In 1999, Jonathan Aitken was sentenced to 18 months for perjury and perverting the course of justice. He went on to spend seven months behind bars, in three different prisons. At the time, Alan Rusbridger was his adversary. Then editor of The Guardian newspaper, Alan had reported Jonathan to the police for perjury after a high profile libel trial.

Twenty years on, Alan sits down with Jonathan, now a chaplain at Pentonville Prison, to find out what he learned from life behind bars, how the experience of incarceration changed the way he thought, and how it continues to shape his life today.

Producer: Camellia Sinclair


THU 09:45 A Woman of Firsts (m0007cv5)
Episode 4

The memoir of Edna Adan Ismail, a remarkable daughter, midwife and First Lady.

As the eldest child of an overworked doctor in 1950s Somaliland, Edna saw first-hand how poor healthcare, lack of education and ancient superstitions had devastating effects on the country’s people, especially women. When she suffered the trauma of FGM as an 8 year-old girl, Edna’s determination was born.

She became a nurse and midwife, a formidable teacher and a campaigner for women’s health. As her country was swept up in its bloody fight for independence, Edna also rose to become its First Lady and first female cabinet minister. But mixing with Presidents and Princes, she never forgot her roots and continued to train midwives – a role she has to this day.

In time, she built her own hospital, brick by brick, in the face of many obstacles - to ensure the training of future generations. The indomitable 82 year-old Edna still delivers babies. After all - as she puts it - she is "simply a midwife".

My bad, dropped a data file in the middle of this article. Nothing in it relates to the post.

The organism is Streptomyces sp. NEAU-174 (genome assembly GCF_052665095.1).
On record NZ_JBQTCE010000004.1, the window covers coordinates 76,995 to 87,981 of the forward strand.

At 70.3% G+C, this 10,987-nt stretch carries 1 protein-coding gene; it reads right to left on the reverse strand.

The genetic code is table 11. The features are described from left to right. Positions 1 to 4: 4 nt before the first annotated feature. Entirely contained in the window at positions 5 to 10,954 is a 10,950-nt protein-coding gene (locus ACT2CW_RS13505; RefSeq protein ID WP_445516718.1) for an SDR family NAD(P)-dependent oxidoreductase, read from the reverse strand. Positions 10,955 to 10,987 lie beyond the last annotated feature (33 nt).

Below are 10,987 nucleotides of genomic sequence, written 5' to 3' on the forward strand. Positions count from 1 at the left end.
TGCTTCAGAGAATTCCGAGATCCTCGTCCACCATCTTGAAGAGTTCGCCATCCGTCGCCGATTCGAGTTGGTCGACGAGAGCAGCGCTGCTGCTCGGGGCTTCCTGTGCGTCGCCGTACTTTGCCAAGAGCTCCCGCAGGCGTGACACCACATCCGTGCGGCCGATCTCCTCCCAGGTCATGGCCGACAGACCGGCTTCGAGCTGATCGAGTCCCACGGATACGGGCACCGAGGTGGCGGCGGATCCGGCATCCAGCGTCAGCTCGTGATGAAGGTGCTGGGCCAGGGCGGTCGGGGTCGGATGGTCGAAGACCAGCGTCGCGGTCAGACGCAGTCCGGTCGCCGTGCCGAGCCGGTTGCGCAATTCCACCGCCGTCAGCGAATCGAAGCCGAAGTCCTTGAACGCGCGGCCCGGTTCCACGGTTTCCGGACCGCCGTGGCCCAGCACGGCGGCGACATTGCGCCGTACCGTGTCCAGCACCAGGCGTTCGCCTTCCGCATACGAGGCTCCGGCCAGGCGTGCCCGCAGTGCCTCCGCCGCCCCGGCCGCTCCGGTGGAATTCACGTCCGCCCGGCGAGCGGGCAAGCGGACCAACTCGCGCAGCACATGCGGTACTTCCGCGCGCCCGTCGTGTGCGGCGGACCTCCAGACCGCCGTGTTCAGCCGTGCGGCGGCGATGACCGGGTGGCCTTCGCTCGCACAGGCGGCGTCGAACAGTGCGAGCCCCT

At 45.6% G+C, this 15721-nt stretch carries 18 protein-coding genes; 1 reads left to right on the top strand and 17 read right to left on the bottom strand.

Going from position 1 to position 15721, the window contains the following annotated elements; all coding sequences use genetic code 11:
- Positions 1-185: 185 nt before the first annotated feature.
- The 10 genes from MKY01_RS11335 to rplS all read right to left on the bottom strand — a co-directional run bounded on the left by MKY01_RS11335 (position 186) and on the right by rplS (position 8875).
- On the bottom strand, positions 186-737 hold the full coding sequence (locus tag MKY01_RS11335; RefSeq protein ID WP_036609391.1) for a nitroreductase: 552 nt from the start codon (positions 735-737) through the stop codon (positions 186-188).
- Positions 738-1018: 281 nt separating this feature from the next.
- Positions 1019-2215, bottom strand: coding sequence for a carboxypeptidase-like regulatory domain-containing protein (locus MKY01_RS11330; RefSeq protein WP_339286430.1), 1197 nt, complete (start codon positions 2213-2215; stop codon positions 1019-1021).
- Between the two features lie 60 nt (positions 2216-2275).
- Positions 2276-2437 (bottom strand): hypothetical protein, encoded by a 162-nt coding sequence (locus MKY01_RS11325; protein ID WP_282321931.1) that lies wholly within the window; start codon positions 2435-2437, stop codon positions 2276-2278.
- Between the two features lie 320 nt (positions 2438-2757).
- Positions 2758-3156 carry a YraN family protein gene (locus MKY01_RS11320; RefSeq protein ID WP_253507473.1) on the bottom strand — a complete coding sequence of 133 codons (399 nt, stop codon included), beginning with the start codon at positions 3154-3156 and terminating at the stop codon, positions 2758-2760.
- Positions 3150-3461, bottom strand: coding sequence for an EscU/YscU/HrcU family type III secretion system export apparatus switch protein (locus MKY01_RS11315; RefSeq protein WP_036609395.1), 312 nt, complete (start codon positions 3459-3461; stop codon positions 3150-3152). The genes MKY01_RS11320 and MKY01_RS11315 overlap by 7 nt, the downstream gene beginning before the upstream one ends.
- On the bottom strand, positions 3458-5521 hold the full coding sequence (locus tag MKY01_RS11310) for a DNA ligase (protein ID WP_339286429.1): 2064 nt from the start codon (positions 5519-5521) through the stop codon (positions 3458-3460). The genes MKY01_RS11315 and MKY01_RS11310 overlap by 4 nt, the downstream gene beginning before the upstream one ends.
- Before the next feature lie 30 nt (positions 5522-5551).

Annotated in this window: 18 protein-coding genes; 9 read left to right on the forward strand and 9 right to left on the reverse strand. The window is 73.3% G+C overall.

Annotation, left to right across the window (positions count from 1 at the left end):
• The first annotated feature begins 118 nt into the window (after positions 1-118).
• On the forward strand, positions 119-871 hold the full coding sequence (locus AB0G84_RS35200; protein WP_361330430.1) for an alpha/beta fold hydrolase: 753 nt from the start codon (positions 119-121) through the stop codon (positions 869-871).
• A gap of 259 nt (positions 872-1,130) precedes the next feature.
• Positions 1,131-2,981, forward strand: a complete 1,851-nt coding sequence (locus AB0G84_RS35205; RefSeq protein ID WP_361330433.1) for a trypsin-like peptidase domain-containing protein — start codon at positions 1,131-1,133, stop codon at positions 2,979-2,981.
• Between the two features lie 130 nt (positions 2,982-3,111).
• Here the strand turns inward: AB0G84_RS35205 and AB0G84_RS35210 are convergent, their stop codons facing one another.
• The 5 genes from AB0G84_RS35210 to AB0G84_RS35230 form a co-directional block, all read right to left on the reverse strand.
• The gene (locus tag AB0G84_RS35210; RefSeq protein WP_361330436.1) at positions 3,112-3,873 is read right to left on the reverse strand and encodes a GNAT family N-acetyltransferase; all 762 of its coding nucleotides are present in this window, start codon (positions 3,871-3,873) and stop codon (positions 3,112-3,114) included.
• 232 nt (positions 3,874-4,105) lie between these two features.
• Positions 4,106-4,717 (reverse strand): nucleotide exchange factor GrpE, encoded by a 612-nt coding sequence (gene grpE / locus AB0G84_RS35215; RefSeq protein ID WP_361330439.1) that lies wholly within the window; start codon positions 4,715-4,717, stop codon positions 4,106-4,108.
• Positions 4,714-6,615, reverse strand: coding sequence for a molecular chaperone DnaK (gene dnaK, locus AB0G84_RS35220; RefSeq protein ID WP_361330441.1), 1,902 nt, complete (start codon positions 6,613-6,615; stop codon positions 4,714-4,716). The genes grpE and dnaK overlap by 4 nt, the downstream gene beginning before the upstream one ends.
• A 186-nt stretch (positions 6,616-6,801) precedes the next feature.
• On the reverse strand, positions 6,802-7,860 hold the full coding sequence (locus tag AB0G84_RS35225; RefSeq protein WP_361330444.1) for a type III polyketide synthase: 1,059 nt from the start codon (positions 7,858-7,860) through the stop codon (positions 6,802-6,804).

In episode four, Edna recalls the pain and humiliation of her wedding night as a circumcised woman. Now a First Lady, married to the Somali Republic’s Prime Minister, she insists on continuing to work at the hospital and carrying out emergency midwifery work in remote nomadic settlements. Political turmoil affects her personal life.

Read by Cathy Tyson.
Abridged by Anna Magnusson.
Produced by Pippa Vaughan.
A Loftus Media production for BBC Radio 4


THU 10:00 Woman's Hour (m0007cv7)
The programme that offers a female perspective on the world


THU 10:45 Curious Under the Stars (m0007cv9)
The Fruits of Gwyddno

The Fruits of Gwyddno, Part 4

By Annamaria Murphy

Fourth in the latest series of the magical drama set in Glan Don, a mysterious village perched on the wild Welsh coast.

Down in the sunken forests of Gwyddno, Gwynn makes a dangerous discovery.

Starring Sion Pritchard (Phoneshop), Emma Sidi (Pls Like) and Ifan Huw Dafydd (Gavin and Stacey).

Gareth.... Sion Pritchard
Diane.... Emma Sidi
Emlyn..... Ifan Huw Dafydd
Gwynn.... Matthew Gravelle

Series created by Meic Povey
Directed by James Robinson and John Norton
A BBC Cymru Wales Production


THU 11:00 Crossing Continents (m0007cvc)
Genoa's Broken Bridge

An icon of Italian design; a centrepiece of a community; a tragedy waiting to happen? When the Morandi bridge opened in 1967, it was one of the longest concrete bridges in the world, connecting the port of Genoa with the rest of Italy and Italy with northern Europe. Built during the post-war economic boom, it was the centrepiece of Italy’s plans to modernise its roads and was a proud symbol of the country’s engineering and architectural expertise. But all that came to a tragic end in August last year when a section of the bridge collapsed killing 43 people and leaving 600 people without a home. Helen Grady speaks to people whose lives have been touched by the bridge from the moment it was built to the moment it collapsed. And she asks how such a vital piece of infrastructure, carrying thousands of cars and lorries every day, could be allowed to fail.